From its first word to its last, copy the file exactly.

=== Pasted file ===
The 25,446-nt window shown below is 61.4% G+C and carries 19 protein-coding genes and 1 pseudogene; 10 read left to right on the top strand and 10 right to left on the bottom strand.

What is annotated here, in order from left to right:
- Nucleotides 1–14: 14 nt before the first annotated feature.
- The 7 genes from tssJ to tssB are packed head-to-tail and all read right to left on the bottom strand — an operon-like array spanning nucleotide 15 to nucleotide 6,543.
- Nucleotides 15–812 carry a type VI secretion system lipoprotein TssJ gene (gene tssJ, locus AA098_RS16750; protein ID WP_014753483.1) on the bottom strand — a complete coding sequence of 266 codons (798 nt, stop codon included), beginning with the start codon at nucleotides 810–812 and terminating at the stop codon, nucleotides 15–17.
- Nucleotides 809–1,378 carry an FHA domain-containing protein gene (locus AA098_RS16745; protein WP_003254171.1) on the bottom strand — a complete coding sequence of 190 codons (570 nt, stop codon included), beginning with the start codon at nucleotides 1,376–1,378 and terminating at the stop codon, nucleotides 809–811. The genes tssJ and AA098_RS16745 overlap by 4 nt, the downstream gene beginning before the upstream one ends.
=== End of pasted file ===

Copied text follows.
The 25,446-nt window shown below is 61.4% G+C and carries 19 protein-coding genes and 1 pseudogene; 10 read left to right on the top strand and 10 right to left on the bottom strand.

What is annotated here, in order from left to right:
- Nucleotides 1–14: 14 nt before the first annotated feature.
- The 7 genes from tssJ to tssB are packed head-to-tail and all read right to left on the bottom strand — an operon-like array spanning nucleotide 15 to nucleotide 6,543.
- Nucleotides 15–812 carry a type VI secretion system lipoprotein TssJ gene (gene tssJ, locus AA098_RS16750; protein ID WP_014753483.1) on the bottom strand — a complete coding sequence of 266 codons (798 nt, stop codon included), beginning with the start codon at nucleotides 810–812 and terminating at the stop codon, nucleotides 15–17.
- Nucleotides 809–1,378 carry an FHA domain-containing protein gene (locus AA098_RS16745; protein WP_003254171.1) on the bottom strand — a complete coding sequence of 190 codons (570 nt, stop codon included), beginning with the start codon at nucleotides 1,376–1,378 and terminating at the stop codon, nucleotides 809–811. The genes tssJ and AA098_RS16745 overlap by 4 nt, the downstream gene beginning before the upstream one ends.